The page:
Defendants next contend that the City failed to prove that defendants on January 11, 1979, violated the retail food purveyor's license ordinance in failing to have a food license for the premises. They argue that defendants are not purveyors; the business is a private club providing entertainment for members unrelated to delivery of food or drink which is offered to members only as a service; and there is no evidence the business offers for sale any food or drink. We do not reach the argument.

The complaint for January 11, 1979, alleged that defendants "did then and there violate Chapter 130, Section 130-11 of the Municipal Code of Chicago by no food license [sic] * * *." Except for dates, the complaints for January 23 and 24, 1979, were identical; and those for January 16, 17, 18, 19, 20, 25, 26, 27, 30 and 31, 1979, substituted the words "no food purveyor's license" in place of "no food license."

The trial record as well as the briefs and arguments in this court base the charges expressly on chapter 130, section 130-11 of the Municipal Code of Chicago. As set forth verbatim in the briefs, section 130-11 requires a license to engage in the business of food purveyor and section 130-10 defines "food purveyor * * * as any person operating a retail food establishment that keeps for sale, sells, or offers for sale at retail, or is in the business of delivering to consumers, any * * * drinks, * * * or articles used as food * * *." The foregoing ordinance provisions were in force and effect prior to December 2, 1977.

• 8 This court as well as the circuit court is required to take judicial notice inter alia of all general ordinances of municipal corporations within the State. Ill. Rev. Stat. 1977, ch. 51, pars. 48a and 48b; amended by Pub. Act 79-1362, effective October 1, 1976, and by Pub. Act 81-285, effective August 28, 1979.

• 9 It was noted during oral argument although not briefed by the parties that on December 2, 1977, the City had passed an ordinance to amend the Municipal Code of Chicago, deleting in entirety chapters 130, 130.2, 140 and 142, and substituting a new chapter 130 entitled "Food Sanitation," effective January 1, 1978. (Journal of the Proceedings of the City Council of the City of Chicago, December 2, 1977, pp. 6435-6455.) The new ordinance became effective on January 1, 1978, and contains substantial revisions. It provided no savings clause applicable here. As a result, section 130-11 had been repealed and was of no force or effect on the dates of the alleged violations in January of 1979.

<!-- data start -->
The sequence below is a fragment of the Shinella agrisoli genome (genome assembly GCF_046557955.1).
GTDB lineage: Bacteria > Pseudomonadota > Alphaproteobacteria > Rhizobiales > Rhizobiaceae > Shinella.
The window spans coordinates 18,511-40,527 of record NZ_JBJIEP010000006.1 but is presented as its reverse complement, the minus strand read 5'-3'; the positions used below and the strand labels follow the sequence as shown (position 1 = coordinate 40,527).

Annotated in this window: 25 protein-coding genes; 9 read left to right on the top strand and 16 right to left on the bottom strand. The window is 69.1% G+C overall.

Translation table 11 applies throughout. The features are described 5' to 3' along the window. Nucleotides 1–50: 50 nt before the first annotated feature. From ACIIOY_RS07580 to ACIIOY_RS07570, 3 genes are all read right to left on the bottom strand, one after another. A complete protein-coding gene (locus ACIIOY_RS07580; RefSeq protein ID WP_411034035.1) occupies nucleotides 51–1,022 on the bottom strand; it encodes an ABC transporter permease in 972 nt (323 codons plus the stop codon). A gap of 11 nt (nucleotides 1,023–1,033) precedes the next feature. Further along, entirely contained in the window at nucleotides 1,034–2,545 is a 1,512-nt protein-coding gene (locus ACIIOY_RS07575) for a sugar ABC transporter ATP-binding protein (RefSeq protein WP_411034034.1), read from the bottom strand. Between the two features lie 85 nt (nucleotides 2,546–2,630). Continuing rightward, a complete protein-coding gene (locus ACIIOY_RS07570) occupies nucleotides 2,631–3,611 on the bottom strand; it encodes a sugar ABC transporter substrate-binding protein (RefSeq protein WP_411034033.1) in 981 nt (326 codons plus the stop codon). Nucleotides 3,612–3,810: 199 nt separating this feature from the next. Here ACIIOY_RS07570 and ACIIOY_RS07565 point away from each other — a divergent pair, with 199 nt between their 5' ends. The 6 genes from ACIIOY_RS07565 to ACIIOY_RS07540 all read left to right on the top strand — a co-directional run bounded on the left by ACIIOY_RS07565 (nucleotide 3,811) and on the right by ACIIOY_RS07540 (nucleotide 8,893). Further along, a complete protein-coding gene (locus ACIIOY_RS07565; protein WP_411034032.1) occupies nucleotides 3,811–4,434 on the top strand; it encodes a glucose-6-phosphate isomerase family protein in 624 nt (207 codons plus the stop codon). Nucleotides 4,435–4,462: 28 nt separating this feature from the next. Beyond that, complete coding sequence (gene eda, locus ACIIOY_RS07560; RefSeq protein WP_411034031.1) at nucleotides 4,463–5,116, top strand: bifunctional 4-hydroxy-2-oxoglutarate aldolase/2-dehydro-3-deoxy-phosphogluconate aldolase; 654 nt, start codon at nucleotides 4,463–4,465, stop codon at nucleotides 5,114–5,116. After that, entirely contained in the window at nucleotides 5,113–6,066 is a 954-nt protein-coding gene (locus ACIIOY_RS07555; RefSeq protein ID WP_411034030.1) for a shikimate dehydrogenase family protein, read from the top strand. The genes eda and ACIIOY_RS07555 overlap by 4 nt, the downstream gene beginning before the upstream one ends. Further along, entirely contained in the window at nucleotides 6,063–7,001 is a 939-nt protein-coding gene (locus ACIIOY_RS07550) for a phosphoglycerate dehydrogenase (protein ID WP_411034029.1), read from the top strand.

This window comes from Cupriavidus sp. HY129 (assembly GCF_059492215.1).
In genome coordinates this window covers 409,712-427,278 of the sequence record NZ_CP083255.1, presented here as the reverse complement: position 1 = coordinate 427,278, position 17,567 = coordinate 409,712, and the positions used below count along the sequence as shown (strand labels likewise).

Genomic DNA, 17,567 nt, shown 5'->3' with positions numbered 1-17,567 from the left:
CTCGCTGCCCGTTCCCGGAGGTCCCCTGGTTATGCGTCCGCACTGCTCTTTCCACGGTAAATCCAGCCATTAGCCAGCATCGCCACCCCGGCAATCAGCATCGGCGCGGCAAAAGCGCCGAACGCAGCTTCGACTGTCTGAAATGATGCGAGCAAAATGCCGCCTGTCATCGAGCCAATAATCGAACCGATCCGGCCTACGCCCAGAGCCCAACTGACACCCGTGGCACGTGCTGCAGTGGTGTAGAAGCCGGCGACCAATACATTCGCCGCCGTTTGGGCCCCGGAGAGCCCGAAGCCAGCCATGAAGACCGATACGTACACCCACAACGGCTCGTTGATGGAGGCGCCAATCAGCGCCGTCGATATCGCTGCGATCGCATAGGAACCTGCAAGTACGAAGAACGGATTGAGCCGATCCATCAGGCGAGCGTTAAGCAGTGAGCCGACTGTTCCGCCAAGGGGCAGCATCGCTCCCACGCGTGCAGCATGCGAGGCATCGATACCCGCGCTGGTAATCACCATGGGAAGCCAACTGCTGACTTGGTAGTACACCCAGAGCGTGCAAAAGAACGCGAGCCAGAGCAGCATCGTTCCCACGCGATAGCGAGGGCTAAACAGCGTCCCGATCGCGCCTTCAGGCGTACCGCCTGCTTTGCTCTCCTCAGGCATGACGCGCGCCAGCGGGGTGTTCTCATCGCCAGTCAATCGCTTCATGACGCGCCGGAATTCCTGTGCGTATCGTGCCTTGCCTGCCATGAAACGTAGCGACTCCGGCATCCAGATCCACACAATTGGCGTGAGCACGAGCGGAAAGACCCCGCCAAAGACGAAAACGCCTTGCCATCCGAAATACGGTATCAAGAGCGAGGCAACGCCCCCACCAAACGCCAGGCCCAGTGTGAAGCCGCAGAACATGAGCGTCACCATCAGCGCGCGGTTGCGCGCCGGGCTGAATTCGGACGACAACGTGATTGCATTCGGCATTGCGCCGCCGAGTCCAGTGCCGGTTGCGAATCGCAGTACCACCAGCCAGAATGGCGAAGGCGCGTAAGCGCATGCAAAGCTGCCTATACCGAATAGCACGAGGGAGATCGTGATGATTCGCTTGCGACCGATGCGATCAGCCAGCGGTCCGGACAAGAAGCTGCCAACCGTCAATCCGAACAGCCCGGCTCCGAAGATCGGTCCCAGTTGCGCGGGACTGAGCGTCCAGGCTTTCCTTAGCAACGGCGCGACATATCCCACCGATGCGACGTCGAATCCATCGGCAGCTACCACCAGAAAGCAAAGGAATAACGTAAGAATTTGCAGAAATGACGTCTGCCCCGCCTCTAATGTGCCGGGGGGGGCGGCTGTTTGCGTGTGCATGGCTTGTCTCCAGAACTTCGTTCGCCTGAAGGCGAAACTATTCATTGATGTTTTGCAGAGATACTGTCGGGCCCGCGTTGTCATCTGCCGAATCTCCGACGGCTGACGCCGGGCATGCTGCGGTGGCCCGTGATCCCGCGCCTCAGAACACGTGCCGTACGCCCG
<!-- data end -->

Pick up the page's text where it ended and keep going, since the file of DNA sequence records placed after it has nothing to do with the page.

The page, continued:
• 10, 11 It is well settled that a finding of guilty will be reversed where it appears that the ordinance under which defendant was convicted was not in force at the time of the alleged violation. (City of Chicago v. Miller (1909), 146 Ill. App. 530.) The repeal of an ordinance puts an end to all proceedings growing out of it, and pending at the time of repeal, unless saved by a clause in the repealing ordinance. (County of Du Page v. Molitor (1960), 26 Ill. App.2d 232, 237, 167 N.E.2d 592, 595; State National Bank v. Zoning Board of Appeals (1979), 81 Ill. App.3d 105, 107, 400 N.E.2d 433, 435.) It must be regarded as if it had never existed. (Peisner v. City of Chicago (1925), 318 Ill. 131, 137, 149 N.E. 18, 20.) Since the ordinance was not in force or effect on January 11, 1979, the judgment finding defendants guilty and imposing fines for not having a food license on that date must be reversed. For the same reason, the orders of supervision as to violations of section 130-11 on the 12 subsequent dates will be vacated and the actions dismissed pursuant to our powers under Supreme Court Rule 366. Ill. Rev. Stat. 1977, ch. 110A, par. 366.

III.

Finally, defendants contend that the court erred in ordering supervision for allegedly similar offenses on the specified subsequent dates since no evidence was introduced regarding such charges. Defendants deny having stipulated that the evidence regarding the violations on January 11, 1979, would be applicable to these dates. Since it has been above determined that the orders of supervision as to the alleged food license violations must be vacated, defendants' contentions will be considered only as to the charges brought under the amusement licensing ordinance.

At the start of trial, the following discussion took place:

"THE COURT: Do you have these licenses

Defendants' Counsel: No Judge, It's our opinion — I think it's a legal question that we don't need a premises * * *